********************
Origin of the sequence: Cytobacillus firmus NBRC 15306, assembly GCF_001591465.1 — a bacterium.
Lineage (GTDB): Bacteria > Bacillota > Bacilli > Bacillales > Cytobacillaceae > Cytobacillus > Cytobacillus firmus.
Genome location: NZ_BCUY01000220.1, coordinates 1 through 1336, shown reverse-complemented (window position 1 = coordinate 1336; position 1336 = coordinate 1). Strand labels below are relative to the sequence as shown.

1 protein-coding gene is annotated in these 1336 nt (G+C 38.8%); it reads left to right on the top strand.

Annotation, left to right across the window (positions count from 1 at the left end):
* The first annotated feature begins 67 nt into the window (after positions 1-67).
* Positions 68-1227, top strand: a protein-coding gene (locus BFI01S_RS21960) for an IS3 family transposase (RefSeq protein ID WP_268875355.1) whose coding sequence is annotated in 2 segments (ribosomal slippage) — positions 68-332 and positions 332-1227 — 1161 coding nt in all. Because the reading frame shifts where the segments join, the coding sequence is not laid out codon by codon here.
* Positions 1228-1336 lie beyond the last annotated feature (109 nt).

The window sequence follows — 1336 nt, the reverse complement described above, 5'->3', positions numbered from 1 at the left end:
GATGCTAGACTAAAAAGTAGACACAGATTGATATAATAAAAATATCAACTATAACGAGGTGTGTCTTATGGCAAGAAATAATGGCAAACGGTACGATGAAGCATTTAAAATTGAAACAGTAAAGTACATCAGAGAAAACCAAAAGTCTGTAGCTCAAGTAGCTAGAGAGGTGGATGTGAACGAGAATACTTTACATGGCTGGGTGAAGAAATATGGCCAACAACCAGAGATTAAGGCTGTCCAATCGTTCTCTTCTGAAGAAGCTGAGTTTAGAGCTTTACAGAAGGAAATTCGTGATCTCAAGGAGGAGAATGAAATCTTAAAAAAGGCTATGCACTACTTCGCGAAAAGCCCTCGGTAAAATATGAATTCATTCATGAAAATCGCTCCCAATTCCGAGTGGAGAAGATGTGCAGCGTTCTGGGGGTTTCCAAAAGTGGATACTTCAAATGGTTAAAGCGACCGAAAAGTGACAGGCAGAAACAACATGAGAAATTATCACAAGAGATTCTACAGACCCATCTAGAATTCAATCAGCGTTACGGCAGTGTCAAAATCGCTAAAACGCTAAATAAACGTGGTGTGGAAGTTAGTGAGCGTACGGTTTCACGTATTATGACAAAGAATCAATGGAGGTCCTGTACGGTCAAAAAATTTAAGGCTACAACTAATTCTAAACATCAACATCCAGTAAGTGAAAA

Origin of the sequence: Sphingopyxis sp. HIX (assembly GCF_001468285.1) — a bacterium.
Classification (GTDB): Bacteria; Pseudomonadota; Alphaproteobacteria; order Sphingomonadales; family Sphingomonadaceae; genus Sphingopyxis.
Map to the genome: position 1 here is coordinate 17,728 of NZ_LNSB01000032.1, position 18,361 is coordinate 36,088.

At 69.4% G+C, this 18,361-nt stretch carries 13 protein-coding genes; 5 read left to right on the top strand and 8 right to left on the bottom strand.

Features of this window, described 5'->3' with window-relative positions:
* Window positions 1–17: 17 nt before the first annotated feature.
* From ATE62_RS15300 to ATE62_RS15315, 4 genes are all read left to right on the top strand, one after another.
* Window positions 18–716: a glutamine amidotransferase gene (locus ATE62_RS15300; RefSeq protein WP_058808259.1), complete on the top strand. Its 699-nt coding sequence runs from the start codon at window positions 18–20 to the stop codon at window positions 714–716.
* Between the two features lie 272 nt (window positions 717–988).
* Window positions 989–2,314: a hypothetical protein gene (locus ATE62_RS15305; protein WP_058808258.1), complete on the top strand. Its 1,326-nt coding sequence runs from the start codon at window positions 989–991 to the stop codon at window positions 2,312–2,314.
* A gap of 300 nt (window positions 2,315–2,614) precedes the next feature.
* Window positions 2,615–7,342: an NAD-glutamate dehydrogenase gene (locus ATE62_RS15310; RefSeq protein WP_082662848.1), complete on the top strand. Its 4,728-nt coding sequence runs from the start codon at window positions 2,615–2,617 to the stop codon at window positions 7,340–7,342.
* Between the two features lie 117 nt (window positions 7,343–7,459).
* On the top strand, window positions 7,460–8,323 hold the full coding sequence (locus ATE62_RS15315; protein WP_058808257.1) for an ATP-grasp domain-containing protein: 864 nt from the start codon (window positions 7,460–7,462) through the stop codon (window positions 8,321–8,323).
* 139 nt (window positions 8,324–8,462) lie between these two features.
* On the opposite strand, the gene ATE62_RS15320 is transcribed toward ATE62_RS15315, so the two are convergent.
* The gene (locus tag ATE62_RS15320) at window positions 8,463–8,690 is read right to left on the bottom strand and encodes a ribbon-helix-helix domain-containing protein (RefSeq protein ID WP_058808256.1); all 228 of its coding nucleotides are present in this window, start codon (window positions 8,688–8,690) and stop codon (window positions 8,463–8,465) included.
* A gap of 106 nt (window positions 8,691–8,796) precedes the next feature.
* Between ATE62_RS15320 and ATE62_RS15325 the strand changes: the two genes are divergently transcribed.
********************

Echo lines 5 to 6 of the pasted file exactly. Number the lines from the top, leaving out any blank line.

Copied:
Annotation, left to right across the window (positions count from 1 at the left end):
* The first annotated feature begins 67 nt into the window (after positions 1-67).